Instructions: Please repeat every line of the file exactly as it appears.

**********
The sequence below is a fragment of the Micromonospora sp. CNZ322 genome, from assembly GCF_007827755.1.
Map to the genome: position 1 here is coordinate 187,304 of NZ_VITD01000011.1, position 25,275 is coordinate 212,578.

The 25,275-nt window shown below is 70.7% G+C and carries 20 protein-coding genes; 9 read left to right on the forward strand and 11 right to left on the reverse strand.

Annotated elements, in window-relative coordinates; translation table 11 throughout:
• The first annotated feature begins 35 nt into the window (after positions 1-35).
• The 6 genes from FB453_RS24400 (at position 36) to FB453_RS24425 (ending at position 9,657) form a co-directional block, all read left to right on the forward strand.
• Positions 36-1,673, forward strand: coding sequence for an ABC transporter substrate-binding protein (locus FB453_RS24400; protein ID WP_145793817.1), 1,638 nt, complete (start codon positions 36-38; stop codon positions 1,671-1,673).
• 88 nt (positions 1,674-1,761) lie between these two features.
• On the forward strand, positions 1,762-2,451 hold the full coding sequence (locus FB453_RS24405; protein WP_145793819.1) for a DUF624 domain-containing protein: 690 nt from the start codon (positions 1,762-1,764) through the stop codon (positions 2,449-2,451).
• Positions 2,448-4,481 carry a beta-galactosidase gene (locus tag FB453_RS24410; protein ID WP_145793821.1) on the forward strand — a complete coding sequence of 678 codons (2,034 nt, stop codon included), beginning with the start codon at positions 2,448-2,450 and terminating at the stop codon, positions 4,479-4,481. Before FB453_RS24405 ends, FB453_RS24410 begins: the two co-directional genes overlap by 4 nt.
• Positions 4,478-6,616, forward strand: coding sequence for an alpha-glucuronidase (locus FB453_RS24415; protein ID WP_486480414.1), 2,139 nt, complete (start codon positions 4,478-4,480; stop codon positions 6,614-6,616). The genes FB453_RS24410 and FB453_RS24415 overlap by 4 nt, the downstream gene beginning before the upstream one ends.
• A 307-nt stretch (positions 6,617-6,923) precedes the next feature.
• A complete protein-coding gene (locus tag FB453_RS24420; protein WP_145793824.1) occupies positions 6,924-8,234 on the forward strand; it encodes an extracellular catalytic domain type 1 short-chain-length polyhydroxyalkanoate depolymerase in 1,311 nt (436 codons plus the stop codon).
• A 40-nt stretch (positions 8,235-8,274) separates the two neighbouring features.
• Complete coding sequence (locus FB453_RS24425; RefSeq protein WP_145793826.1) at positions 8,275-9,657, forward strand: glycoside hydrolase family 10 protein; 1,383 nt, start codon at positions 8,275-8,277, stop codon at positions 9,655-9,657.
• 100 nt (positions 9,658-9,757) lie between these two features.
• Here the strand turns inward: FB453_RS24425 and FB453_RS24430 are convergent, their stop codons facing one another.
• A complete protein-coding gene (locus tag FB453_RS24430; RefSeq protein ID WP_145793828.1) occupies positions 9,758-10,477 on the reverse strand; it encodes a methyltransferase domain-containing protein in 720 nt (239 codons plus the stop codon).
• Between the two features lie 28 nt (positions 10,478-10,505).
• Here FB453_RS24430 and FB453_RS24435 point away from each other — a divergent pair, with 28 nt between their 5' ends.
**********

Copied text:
The sequence below is a fragment of the Micromonospora sp. CNZ322 genome, from assembly GCF_007827755.1.
Map to the genome: position 1 here is coordinate 187,304 of NZ_VITD01000011.1, position 25,275 is coordinate 212,578.

The 25,275-nt window shown below is 70.7% G+C and carries 20 protein-coding genes; 9 read left to right on the forward strand and 11 right to left on the reverse strand.

Annotated elements, in window-relative coordinates; translation table 11 throughout:
• The first annotated feature begins 35 nt into the window (after positions 1-35).
• The 6 genes from FB453_RS24400 (at position 36) to FB453_RS24425 (ending at position 9,657) form a co-directional block, all read left to right on the forward strand.
• Positions 36-1,673, forward strand: coding sequence for an ABC transporter substrate-binding protein (locus FB453_RS24400; protein ID WP_145793817.1), 1,638 nt, complete (start codon positions 36-38; stop codon positions 1,671-1,673).
• 88 nt (positions 1,674-1,761) lie between these two features.
• On the forward strand, positions 1,762-2,451 hold the full coding sequence (locus FB453_RS24405; protein WP_145793819.1) for a DUF624 domain-containing protein: 690 nt from the start codon (positions 1,762-1,764) through the stop codon (positions 2,449-2,451).
• Positions 2,448-4,481 carry a beta-galactosidase gene (locus tag FB453_RS24410; protein ID WP_145793821.1) on the forward strand — a complete coding sequence of 678 codons (2,034 nt, stop codon included), beginning with the start codon at positions 2,448-2,450 and terminating at the stop codon, positions 4,479-4,481. Before FB453_RS24405 ends, FB453_RS24410 begins: the two co-directional genes overlap by 4 nt.
• Positions 4,478-6,616, forward strand: coding sequence for an alpha-glucuronidase (locus FB453_RS24415; protein ID WP_486480414.1), 2,139 nt, complete (start codon positions 4,478-4,480; stop codon positions 6,614-6,616). The genes FB453_RS24410 and FB453_RS24415 overlap by 4 nt, the downstream gene beginning before the upstream one ends.
• A 307-nt stretch (positions 6,617-6,923) precedes the next feature.
• A complete protein-coding gene (locus tag FB453_RS24420; protein WP_145793824.1) occupies positions 6,924-8,234 on the forward strand; it encodes an extracellular catalytic domain type 1 short-chain-length polyhydroxyalkanoate depolymerase in 1,311 nt (436 codons plus the stop codon).
• A 40-nt stretch (positions 8,235-8,274) separates the two neighbouring features.
• Complete coding sequence (locus FB453_RS24425; RefSeq protein WP_145793826.1) at positions 8,275-9,657, forward strand: glycoside hydrolase family 10 protein; 1,383 nt, start codon at positions 8,275-8,277, stop codon at positions 9,655-9,657.
• 100 nt (positions 9,658-9,757) lie between these two features.
• Here the strand turns inward: FB453_RS24425 and FB453_RS24430 are convergent, their stop codons facing one another.
• A complete protein-coding gene (locus tag FB453_RS24430; RefSeq protein ID WP_145793828.1) occupies positions 9,758-10,477 on the reverse strand; it encodes a methyltransferase domain-containing protein in 720 nt (239 codons plus the stop codon).
• Between the two features lie 28 nt (positions 10,478-10,505).
• Here FB453_RS24430 and FB453_RS24435 point away from each other — a divergent pair, with 28 nt between their 5' ends.